5) I do many things better than almost everyone I know.
6) It annoys me when others ignore my accomplishments.
People high in humility tend to agree with Item 1 and disagree with Items 2 through 6.
Source: Hogan Assessment Systems
Hogan’s new humility scale is based in part on research by Dr. Lee and Michael Ashton, a psychology professor at Brock University in St. Catharines, Ontario. After reviewing personality research in several languages years ago, they identified a combination of humility and honesty, or what they called the H factor, as a stable personality trait.
It’s marked by a cluster of attributes that appear consistently in some people, including sincerity, modesty, fairness, truthfulness and unpretentiousness. The same people tend to avoid manipulating others, bending the rules or behaving in greedy or hypocritical ways. The H factor is included in a free online personality inventory they developed.
Workplace researchers often rely on subordinates’ reports to assess leaders’ level of humility. In a 2015 study of 326 employees working on 77 teams at a health-care company, researchers asked team members to assess their managers’ humility, based on a scale including their willingness to learn from others or admit when they don’t know how to do something. Team members also assessed their teams’ attitudes and performance.
Teams with humble leaders performed better and did higher-quality work than teams whose leaders exhibited less humility, according to lead researcher Bradley P. Owens, an associate professor of business ethics at Brigham Young University.
The performance gains held up independently of how much team leaders exhibited other positive leadership qualities unrelated to humility.
Some challenges may call for a different leadership style. For example, employees facing extreme threats or intense time pressure might perform better when a leader takes a more authoritative, top-down approach, Dr. Owens says.
However, companies with humble chief executives are more likely than others to have upper-management teams that work smoothly together, help each other and share decision-making, according to a study of 105 computer hardware and software firms published in the Journal of Management.
Such companies also are likely to have smaller pay gaps between the CEO and other senior executives. These factors predict closer collaboration among all senior executives, which in turn leads to greater companywide efficiency, innovation and profitability, researchers found.
Work & Family Mailbox
Q: Your Jan. 3 column about whether to quit a new job that’s a bad fit was excellent. I’m an engineer in my first job out of college and after less than four months, I’m already disappointed. My co-workers are almost all in their late 40s or early 50s, and I feel like this is the kind of place where you coast until retirement. Also, the company is smaller than I was led to believe. All I’m getting is a paycheck and some experience. Any advice?—M.R.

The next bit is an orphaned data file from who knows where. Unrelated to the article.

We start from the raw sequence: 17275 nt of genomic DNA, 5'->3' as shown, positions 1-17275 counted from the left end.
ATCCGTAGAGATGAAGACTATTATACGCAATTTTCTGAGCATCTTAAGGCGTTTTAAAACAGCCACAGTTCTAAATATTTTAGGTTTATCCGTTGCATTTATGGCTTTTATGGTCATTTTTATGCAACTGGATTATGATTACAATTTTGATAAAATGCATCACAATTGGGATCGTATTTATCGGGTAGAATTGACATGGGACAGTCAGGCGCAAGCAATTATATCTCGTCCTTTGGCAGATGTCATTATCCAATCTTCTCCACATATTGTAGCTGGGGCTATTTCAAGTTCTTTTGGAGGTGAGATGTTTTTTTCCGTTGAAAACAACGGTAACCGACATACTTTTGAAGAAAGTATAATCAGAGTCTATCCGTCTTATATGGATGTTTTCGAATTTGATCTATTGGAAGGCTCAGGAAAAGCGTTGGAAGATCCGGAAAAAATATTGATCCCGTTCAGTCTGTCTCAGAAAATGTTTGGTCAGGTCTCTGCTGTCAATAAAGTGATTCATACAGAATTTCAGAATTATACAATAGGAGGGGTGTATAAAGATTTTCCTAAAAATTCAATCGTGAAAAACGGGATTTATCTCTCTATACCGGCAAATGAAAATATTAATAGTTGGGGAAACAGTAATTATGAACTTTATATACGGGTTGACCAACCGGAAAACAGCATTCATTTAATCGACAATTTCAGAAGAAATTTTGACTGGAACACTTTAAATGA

A: A misunderstanding about your employer’s size probably shouldn’t be a deal breaker, and it’s usually best to give a new job at least a year. Quitting after only a few months means you’ll have less freedom to make job changes in the future without being seen as a job-hopper.
Consider setting some goals. What can you learn on this job? How can you use it to help get where you want to be in five or 10 years? What skills do you need to get to the next step?
Do a little networking internally to find out what other employees and teams are doing and whether they’re excited about any parts of their jobs. Look for ways to take initiative and leave a lasting, positive impression. Consider setting some personal-development goals with your manager. Are there new skills you could be learning, or new tasks you could take on? Also, be cautious about letting your negative attitude show. If it’s obvious to managers and colleagues, it could be preventing them from offering you new opportunities.
Also, consider joining a professional group outside the company and attending a few gatherings to hear what others at your stage are doing.
Helpful books include “Ask a Manager,” by career columnist Alison Green, or “The New Rules of Work” by Alexandra Cavoulacos and Kathryn Minshew, co-founders of the career website the Muse.
Write to Sue Shellenbarger at firstname.lastname@example.org